I think COVID-19 has showed us all that we are closely connected to nature. There is now greater recognition that nature needs to become an integral part of all decision-making. The health, economic, and social crises associated with this pandemic have made it clear we need a more sustainable bridge between human, environmental, and economic activity. At the same time, it is a challenge to manage environmental standards with reduced staff and virtual communication, so we are working hard to keep up the momentum in these priority areas.

Is there an environmental initiative that you are especially proud of?

Small countries like Albania have more impact on the environment through changes to behavior than through investments. I am proud of several efforts we have undertaken to protect wildlife; particularly birds and marine species, which have had a significant impact in a short time.

We put in place a moratorium on hunting in 2014. This policy had a nearly immediate effect on reducing the number of Illegally-killed birds, particularly game species, passerines, and skylarks in lowland areas near the Adriatic coast. We have also seen an impressive recovery of the Egyptian vulture (Neophron percnopterus) in Albania, which is now found in 11 of our country’s territories, as well as the threatened Dalmatian pelican (Pelecanus crispus), globally endangered loggerhead sea turtle (Caretta caretta), globally endangered monk seal (Monachus monachus), and many other species.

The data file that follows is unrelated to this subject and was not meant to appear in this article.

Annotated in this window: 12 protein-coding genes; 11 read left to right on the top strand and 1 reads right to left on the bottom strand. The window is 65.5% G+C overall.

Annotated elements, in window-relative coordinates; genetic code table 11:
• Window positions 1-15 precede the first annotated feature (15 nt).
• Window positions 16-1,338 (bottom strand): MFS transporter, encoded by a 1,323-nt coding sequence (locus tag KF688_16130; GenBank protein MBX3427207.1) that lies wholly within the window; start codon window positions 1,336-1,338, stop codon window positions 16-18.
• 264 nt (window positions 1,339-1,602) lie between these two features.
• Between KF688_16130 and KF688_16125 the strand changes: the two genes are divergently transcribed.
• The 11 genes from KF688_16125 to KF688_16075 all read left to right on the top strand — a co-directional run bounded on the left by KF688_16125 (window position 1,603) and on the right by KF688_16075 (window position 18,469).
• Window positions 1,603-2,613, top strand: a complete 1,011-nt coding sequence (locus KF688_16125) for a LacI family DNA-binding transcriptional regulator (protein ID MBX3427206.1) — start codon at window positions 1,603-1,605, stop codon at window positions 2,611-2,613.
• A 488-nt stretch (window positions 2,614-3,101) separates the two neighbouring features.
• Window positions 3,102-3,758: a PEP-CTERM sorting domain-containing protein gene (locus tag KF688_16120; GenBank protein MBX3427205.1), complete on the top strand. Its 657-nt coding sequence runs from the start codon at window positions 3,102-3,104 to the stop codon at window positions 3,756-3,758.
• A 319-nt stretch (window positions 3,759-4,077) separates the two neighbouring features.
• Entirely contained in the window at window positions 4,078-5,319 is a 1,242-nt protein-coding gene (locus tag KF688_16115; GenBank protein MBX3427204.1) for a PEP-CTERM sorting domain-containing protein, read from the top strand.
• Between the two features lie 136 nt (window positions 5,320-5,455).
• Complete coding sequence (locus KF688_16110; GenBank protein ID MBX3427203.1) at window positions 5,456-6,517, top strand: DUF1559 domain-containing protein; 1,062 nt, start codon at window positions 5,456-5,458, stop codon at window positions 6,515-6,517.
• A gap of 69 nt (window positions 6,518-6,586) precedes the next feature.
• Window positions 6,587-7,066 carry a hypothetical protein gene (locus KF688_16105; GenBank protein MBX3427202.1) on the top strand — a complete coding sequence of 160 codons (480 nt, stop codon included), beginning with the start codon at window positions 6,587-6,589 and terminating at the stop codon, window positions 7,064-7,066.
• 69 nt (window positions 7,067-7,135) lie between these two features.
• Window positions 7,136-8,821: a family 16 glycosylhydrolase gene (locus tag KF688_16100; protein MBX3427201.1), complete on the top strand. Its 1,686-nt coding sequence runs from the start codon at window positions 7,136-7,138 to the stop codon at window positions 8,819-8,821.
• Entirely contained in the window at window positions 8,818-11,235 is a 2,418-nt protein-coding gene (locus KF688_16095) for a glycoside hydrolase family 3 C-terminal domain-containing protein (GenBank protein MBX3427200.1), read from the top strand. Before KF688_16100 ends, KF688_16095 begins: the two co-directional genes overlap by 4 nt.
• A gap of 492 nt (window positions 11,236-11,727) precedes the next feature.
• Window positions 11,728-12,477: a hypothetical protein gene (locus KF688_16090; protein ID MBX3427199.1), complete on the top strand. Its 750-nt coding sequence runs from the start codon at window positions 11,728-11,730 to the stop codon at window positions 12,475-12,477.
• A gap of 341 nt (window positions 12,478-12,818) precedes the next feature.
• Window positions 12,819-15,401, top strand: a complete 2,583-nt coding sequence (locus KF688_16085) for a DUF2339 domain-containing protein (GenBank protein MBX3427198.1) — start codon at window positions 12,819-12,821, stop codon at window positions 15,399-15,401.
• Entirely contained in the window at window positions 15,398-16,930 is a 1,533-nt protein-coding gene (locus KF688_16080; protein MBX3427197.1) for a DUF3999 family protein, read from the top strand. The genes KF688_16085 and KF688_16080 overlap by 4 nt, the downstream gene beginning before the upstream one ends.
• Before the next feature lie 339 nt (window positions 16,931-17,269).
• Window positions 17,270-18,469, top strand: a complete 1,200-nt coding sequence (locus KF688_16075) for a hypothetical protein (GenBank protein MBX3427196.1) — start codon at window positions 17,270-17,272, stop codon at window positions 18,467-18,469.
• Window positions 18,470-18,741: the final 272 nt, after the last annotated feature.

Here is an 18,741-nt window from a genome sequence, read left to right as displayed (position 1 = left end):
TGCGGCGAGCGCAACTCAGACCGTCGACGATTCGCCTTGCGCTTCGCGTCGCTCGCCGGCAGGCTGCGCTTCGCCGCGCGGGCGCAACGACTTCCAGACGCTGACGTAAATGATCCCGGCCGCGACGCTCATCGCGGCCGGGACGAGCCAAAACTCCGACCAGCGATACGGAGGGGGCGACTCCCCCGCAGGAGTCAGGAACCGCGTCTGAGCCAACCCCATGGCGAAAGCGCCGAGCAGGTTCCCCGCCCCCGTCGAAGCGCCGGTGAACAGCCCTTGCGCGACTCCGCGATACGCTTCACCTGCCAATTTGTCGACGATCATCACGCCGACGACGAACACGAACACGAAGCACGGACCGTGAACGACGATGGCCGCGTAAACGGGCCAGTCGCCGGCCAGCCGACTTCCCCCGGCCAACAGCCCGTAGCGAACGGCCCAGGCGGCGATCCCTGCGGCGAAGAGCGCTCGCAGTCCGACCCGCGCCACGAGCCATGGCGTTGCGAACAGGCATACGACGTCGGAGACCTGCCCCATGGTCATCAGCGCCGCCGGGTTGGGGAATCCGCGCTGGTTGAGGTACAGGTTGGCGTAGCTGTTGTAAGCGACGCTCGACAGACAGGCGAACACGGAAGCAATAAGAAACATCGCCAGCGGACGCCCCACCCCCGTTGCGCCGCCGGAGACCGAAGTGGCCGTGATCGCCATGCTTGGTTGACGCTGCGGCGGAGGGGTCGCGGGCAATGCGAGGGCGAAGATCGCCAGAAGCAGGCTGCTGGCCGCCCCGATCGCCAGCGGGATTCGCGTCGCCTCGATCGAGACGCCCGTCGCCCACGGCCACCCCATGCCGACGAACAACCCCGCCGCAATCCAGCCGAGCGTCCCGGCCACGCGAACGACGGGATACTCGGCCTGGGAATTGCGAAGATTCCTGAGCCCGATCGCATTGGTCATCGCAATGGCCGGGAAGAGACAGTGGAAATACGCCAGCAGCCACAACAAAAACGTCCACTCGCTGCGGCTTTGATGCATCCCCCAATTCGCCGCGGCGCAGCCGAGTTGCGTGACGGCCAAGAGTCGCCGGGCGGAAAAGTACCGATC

Another project that is close to my heart is a Ministry of Tourism and Environment initiative on sustainable land management, which the GEF has supported in partnership with UNEP and the Urban Research Institute. This project has helped us draft a new law on forestry management and identify new legal and policy instruments that can help bolster investment where we need it most. I was very happy to see farmers and households participate in training and awareness-building events about how ecosystem restoration and improved land management can help us all, in multiple ways.